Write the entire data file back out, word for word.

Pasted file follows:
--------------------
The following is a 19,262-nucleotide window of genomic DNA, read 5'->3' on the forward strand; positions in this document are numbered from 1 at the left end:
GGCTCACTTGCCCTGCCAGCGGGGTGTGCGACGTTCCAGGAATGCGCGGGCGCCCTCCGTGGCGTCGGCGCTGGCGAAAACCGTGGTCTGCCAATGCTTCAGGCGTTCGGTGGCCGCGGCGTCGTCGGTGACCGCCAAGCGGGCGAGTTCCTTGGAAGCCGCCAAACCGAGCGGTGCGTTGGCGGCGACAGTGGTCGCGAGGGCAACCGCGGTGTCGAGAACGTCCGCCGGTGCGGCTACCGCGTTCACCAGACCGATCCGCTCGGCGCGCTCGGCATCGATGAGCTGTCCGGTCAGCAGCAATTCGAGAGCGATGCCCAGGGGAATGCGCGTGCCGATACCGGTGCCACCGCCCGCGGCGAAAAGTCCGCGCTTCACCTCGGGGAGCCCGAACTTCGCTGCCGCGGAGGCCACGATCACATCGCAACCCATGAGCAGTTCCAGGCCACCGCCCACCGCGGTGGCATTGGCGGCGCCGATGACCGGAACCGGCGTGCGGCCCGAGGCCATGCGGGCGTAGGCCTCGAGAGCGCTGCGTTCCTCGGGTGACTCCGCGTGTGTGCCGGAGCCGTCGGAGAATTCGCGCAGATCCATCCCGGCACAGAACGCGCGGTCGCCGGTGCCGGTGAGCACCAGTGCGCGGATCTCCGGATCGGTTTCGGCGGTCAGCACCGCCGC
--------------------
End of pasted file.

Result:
The following is a 19,262-nucleotide window of genomic DNA, read 5'->3' on the forward strand; positions in this document are numbered from 1 at the left end:
GGCTCACTTGCCCTGCCAGCGGGGTGTGCGACGTTCCAGGAATGCGCGGGCGCCCTCCGTGGCGTCGGCGCTGGCGAAAACCGTGGTCTGCCAATGCTTCAGGCGTTCGGTGGCCGCGGCGTCGTCGGTGACCGCCAAGCGGGCGAGTTCCTTGGAAGCCGCCAAACCGAGCGGTGCGTTGGCGGCGACAGTGGTCGCGAGGGCAACCGCGGTGTCGAGAACGTCCGCCGGTGCGGCTACCGCGTTCACCAGACCGATCCGCTCGGCGCGCTCGGCATCGATGAGCTGTCCGGTCAGCAGCAATTCGAGAGCGATGCCCAGGGGAATGCGCGTGCCGATACCGGTGCCACCGCCCGCGGCGAAAAGTCCGCGCTTCACCTCGGGGAGCCCGAACTTCGCTGCCGCGGAGGCCACGATCACATCGCAACCCATGAGCAGTTCCAGGCCACCGCCCACCGCGGTGGCATTGGCGGCGCCGATGACCGGAACCGGCGTGCGGCCCGAGGCCATGCGGGCGTAGGCCTCGAGAGCGCTGCGTTCCTCGGGTGACTCCGCGTGTGTGCCGGAGCCGTCGGAGAATTCGCGCAGATCCATCCCGGCACAGAACGCGCGGTCGCCGGTGCCGGTGAGCACCAGTGCGCGGATCTCCGGATCGGTTTCGGCGGTCAGCACCGCCGC